In 2019, attackers continued to target third parties, service providers, and supply chain partners with the intention of broadening the scale and impact of their attacks. Notable instances in 2019 included the following:
In 2020, we will see substantial increases in wireless data speeds as well as new applications and business models that will leverage fifth-generation (5G) wireless and Wi-Fi 6 (802.11ax). Both technologies will give enterprise users, consumers, and, yes, attackers the ability to rapidly transfer an enormous amount of data using new devices that will become available in 2020. The potential impact of these wireless technologies should be included in enterprise risk assessments and factored into policies such as bring your own device (BYOD).
I recently had the opportunity to take a public tour of an Amazon fulfillment center in Texas. It was an amazing experience and left me with a clear impression that loss of availability can have a colossal and devastating cyber impact on any organization with complex supply chains or time-sensitive customer services. We all focus on confidentiality of data, but in this case, availability took center stage.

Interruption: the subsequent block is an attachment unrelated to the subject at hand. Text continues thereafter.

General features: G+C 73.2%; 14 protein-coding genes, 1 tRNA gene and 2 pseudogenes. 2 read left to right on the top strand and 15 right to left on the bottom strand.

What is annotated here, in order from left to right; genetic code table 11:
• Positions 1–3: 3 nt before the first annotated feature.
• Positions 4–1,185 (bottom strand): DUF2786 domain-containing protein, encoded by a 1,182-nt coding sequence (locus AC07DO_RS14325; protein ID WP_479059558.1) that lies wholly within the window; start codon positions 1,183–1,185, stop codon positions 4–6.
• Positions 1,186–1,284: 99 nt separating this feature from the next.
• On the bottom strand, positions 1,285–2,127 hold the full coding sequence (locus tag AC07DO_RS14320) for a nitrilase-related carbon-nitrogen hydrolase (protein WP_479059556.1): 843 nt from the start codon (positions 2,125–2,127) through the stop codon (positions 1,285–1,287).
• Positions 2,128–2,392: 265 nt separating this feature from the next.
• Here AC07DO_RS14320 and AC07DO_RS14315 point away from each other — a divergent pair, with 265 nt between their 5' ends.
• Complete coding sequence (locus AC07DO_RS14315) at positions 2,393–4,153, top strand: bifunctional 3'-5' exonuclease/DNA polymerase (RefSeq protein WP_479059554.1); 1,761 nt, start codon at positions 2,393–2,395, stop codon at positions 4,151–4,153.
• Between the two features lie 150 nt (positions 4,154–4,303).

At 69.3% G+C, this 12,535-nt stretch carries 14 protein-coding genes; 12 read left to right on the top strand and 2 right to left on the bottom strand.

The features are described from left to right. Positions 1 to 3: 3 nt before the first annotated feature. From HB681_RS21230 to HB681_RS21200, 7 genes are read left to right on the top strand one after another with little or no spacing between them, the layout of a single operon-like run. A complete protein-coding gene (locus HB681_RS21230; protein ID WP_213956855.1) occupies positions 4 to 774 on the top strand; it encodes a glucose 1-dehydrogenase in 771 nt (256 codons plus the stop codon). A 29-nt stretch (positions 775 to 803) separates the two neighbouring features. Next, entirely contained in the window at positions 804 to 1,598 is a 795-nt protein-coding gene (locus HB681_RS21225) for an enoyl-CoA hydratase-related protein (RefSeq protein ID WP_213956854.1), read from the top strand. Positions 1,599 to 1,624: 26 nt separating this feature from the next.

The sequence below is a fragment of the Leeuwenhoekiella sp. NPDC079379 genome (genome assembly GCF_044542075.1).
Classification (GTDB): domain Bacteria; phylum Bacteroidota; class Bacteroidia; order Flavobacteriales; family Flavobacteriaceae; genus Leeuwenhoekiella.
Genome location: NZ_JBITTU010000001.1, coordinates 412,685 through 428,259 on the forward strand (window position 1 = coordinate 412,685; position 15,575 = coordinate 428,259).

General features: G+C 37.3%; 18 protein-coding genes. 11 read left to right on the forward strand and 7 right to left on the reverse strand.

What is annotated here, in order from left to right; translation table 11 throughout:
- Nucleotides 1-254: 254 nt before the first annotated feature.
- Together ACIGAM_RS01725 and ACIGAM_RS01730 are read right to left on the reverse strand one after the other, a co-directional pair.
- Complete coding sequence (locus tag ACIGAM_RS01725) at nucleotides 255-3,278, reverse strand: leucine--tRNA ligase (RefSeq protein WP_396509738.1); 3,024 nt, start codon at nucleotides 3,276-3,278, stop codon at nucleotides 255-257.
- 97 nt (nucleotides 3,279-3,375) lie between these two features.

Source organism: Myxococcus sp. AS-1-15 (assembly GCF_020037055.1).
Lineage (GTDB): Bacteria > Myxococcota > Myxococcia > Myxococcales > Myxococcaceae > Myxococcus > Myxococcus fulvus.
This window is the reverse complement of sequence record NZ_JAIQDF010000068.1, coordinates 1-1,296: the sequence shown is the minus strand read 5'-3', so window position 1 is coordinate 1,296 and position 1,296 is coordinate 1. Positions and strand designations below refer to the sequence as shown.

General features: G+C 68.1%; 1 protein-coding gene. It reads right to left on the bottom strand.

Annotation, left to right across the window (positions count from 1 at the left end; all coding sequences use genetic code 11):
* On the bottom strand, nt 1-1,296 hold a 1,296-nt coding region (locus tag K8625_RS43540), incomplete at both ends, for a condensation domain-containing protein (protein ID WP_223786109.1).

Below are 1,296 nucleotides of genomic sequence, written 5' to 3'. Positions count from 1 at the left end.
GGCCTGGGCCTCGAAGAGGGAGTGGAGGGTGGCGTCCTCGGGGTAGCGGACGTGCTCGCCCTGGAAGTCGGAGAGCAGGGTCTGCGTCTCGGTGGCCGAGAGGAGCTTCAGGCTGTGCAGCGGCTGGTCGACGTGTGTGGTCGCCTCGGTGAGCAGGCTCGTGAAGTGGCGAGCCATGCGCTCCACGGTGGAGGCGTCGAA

From my first days as a private in the Army so many years ago, it was drummed into me that I needed to “know the enemy.” At that time, my platoon was regularly shown photographs and movies that depicted Soviet and Warsaw Pact soldiers in various states of fierceness. I have memories of the visions of hordes of burly soldiers in Soviet uniforms bounding through the snow and doing aggressive maneuvers. Our unit spent countless hours studying Soviet equipment, identifying tanks and aircraft, and delving into minutiae like a Soviet solder’s daily routine and diet. Yes—we knew our enemy.